Could a cheap cholesterol drug help fight COVID-19?


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In vitro research suggests that a readily available drug that regulates cholesterol levels may also help fight COVID-19. Morsa Images/Getty Images
  • Laboratory studies indicate that a cheap generic drug reduces SARS-CoV-2 infection in human cells by up to 70%.
  • The drug, called fenofibrate, regulates cholesterol levels but also destabilizes the spike protein on SARS-CoV-2 and inhibits binding to human cells.
  • It was effective against all the SARS-CoV-2 variants that the scientists tested in vitro.

An international effort — involving scientists from Keele University and the University of Birmingham, both in the United Kingdom, and the San Raffaele Scientific Institute in Milan — has found that a drug that people formerly used to control cholesterol levels could be an effective treatment against COVID-19.

The results of the study will appear in the journal Frontiers in Pharmacology.

Researchers first tested several licensed drugs. They were looking for any that disrupted interactions between the viral spike protein — that is, the part of the virus that binds to host cells — and the surface of human cells to see if it would be possible to repurpose the drugs as a COVID-19 treatment.

Co-corresponding study author Dr. Alan Richardson, of Keele University, told Medical News Today: “We tested more than 100 drugs and found that fibric acids had the most potential. Initially, clofibrate looked good, but it has adverse effects, so we then looked at fenofibrate.”

Scientists developed fenofibrate in the 1980s, and doctors used it widely to control people’s cholesterol levels. It was popular until the discovery of statins, which have the added benefit of reducing the risk of heart disease.

Around 30 million people worldwide now take statins. However, some people who cannot tolerate statins still take fenofibrate.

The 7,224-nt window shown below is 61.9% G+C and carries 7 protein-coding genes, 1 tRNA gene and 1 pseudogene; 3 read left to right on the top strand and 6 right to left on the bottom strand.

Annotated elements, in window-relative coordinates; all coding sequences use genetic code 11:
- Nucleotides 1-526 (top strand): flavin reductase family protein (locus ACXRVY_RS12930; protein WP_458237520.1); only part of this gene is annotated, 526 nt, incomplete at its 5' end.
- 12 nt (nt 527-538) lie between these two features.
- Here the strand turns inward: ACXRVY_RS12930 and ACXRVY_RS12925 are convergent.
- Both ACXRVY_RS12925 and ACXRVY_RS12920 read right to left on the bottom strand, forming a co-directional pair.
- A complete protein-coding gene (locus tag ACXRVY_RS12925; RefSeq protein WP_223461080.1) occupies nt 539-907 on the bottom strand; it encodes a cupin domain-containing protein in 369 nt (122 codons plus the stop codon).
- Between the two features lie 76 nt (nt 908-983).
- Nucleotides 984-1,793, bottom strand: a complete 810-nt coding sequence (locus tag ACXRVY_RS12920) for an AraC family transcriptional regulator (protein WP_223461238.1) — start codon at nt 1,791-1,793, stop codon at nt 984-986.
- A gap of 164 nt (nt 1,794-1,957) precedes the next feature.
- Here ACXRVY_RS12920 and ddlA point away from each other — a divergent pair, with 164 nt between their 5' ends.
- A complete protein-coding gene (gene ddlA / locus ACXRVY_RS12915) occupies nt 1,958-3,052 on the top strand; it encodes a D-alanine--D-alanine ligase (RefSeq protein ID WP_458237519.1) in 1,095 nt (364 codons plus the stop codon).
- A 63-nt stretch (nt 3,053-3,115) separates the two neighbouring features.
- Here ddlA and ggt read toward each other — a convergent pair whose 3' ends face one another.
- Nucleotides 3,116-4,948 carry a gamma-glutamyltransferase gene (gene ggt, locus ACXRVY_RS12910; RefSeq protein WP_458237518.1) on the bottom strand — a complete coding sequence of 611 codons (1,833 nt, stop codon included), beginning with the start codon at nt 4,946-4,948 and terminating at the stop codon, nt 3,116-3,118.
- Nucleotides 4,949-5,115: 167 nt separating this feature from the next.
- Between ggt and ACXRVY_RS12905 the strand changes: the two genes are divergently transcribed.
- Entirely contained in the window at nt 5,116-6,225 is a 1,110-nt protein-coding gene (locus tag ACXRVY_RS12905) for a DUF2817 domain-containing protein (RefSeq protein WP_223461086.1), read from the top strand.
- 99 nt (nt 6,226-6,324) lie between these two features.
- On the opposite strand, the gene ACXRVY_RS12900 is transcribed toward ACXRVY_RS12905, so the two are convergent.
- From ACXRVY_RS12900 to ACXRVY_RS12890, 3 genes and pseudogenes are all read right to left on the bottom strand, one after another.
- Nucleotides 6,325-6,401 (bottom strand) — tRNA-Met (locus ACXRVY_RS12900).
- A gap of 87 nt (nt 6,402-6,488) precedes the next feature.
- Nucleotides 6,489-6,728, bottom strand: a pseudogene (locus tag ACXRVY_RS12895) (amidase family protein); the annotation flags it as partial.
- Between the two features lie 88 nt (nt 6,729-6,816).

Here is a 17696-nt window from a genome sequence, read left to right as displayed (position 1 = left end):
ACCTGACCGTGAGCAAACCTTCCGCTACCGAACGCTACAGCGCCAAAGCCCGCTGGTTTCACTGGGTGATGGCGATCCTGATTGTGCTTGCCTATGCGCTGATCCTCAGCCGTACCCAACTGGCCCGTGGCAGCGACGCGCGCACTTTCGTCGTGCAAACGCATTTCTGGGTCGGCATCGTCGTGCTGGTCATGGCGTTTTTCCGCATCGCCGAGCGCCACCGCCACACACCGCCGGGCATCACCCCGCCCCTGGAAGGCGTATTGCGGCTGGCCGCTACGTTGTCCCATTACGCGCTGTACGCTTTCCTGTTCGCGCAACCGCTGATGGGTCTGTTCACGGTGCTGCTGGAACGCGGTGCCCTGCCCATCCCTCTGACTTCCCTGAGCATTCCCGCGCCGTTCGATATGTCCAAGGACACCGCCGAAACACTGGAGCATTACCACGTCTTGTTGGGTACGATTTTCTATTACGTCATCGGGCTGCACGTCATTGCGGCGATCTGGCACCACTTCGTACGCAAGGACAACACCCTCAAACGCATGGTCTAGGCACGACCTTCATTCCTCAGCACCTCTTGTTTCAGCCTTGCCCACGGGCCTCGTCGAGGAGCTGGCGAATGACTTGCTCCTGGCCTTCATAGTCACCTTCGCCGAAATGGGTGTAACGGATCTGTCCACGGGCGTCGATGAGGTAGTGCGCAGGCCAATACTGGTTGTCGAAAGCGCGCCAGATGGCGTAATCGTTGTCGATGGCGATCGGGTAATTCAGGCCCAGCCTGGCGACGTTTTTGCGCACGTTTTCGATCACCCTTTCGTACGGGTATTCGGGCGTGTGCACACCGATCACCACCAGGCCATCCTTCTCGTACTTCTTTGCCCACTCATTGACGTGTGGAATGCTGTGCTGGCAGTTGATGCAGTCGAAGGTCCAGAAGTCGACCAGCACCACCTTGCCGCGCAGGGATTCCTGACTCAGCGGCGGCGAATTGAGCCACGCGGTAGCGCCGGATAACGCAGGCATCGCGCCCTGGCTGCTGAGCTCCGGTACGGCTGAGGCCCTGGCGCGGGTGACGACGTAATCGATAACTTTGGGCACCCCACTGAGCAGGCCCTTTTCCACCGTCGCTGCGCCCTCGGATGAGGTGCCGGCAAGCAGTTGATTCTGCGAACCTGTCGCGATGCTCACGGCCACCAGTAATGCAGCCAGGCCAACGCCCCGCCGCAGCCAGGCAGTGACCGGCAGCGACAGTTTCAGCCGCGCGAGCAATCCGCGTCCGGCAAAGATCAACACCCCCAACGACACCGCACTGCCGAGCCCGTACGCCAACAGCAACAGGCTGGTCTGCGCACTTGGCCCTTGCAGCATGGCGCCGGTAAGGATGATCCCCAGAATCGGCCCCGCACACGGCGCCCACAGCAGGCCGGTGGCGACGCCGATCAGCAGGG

In laboratory experiments, the researchers found that fenofibrate destabilized the spike protein and inhibited binding to the ACE2 membrane protein, through which the virus enters the cells.

The drug is effective against the Alpha and Beta variants of SARS-CoV-2, and the team is now investigating its effectiveness against the Delta variant.

“Because the drug affects multiple targets, not just the spike protein, it will be harder for resistance to develop, so new variants should not be able to escape the effect.”

— Dr. Alan Richardson

After experiments with the isolated protein, other researchers in the team repeated the experiments with the live virus and found that fenofibrate was equally effective against the live virus.

Co-corresponding study author Dr. Farhat Khanim, director of research in the School of Biomedical Sciences at the University of Birmingham, tested the drug against the live virus. She was optimistic about its potential.

“We are cautiously very excited. We cannot lose sight of the fact that there are groups of patients at high risk, for whom the vaccine will not work,” she told MNT. “There is still an urgent need to expand our arsenal of drugs to treat SARS-CoV-2 […].”

“The drug seems to work, irrespective of spike mutations,” said Dr. Khanim.

The researchers then looked at how much virus infected cells released after treatment with fenofibrate in vitro. They found that there was a 60% reduction in viral release compared with untreated cells. Other drugs, such as statins, did not have a similar effect.

“Fenofibrate seems to do more than statins.”

— Dr. Farhat Khanim

The viral reproduction and spread among cells are what causes the symptoms as the body tries to control the virus. A drug that reduces that viral release should prevent severe disease and hospitalization and reduce the risk of those with SARS-CoV-2 passing it on to others.

Because people can take the drug by mouth and because the molecule is very cheap, if scientists replicate the recent finding in clinical trials, fenofibrate could prove invaluable for low and middle income countries that have not been able to get ahead with vaccination.

Dr. Richardson added: “Fenofibrate is widely available. We estimate that the cost of a course of treatment would be about £10–20 [$14–28].”

Dr. Peter English, a retired consultant in communicable disease control and immediate past chair of the BMA public health medicine committee, says that “[i]f this in vitro finding translates into a useful clinical effect, it may add another drug to our armory.” Dr. English was not involved with the recent study.

He adds that “[a]t present, however, all of this is fairly speculative because as yet this drug has not yet moved from laboratory-based studies.”

The study authors advise caution around their findings, as all results are from laboratory trials. They are now keen to start clinical trials to assess fenofibrate as a potential therapeutic agent for COVID-19.

“I would like to see clinical trials in high risk populations in the community with symptoms, starting treatment early to see if it prevents hospitalization,” Dr. Khanim told MNT.

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